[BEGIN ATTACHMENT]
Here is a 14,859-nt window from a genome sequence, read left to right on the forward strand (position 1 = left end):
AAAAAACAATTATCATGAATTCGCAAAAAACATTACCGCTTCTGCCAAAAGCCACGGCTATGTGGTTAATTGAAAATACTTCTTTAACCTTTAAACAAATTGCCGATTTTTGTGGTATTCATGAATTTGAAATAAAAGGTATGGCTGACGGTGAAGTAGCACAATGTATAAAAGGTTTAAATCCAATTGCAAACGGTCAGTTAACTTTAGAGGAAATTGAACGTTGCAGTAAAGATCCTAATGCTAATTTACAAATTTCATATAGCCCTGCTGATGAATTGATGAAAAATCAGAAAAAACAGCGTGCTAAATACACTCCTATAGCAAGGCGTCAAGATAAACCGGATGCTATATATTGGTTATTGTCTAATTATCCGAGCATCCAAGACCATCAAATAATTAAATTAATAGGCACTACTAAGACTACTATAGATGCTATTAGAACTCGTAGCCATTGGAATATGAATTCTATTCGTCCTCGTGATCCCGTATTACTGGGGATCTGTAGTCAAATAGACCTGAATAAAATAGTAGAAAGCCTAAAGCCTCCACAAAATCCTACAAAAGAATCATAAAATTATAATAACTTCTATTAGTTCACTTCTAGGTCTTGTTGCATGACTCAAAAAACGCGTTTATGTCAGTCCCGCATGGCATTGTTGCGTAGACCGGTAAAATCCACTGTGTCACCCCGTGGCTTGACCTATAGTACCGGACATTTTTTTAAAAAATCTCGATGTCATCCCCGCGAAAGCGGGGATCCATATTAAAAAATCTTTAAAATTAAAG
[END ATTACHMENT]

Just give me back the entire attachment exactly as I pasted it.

Here is a 14,859-nt window from a genome sequence, read left to right on the forward strand (position 1 = left end):
AAAAAACAATTATCATGAATTCGCAAAAAACATTACCGCTTCTGCCAAAAGCCACGGCTATGTGGTTAATTGAAAATACTTCTTTAACCTTTAAACAAATTGCCGATTTTTGTGGTATTCATGAATTTGAAATAAAAGGTATGGCTGACGGTGAAGTAGCACAATGTATAAAAGGTTTAAATCCAATTGCAAACGGTCAGTTAACTTTAGAGGAAATTGAACGTTGCAGTAAAGATCCTAATGCTAATTTACAAATTTCATATAGCCCTGCTGATGAATTGATGAAAAATCAGAAAAAACAGCGTGCTAAATACACTCCTATAGCAAGGCGTCAAGATAAACCGGATGCTATATATTGGTTATTGTCTAATTATCCGAGCATCCAAGACCATCAAATAATTAAATTAATAGGCACTACTAAGACTACTATAGATGCTATTAGAACTCGTAGCCATTGGAATATGAATTCTATTCGTCCTCGTGATCCCGTATTACTGGGGATCTGTAGTCAAATAGACCTGAATAAAATAGTAGAAAGCCTAAAGCCTCCACAAAATCCTACAAAAGAATCATAAAATTATAATAACTTCTATTAGTTCACTTCTAGGTCTTGTTGCATGACTCAAAAAACGCGTTTATGTCAGTCCCGCATGGCATTGTTGCGTAGACCGGTAAAATCCACTGTGTCACCCCGTGGCTTGACCTATAGTACCGGACATTTTTTTAAAAAATCTCGATGTCATCCCCGCGAAAGCGGGGATCCATATTAAAAAATCTTTAAAATTAAAG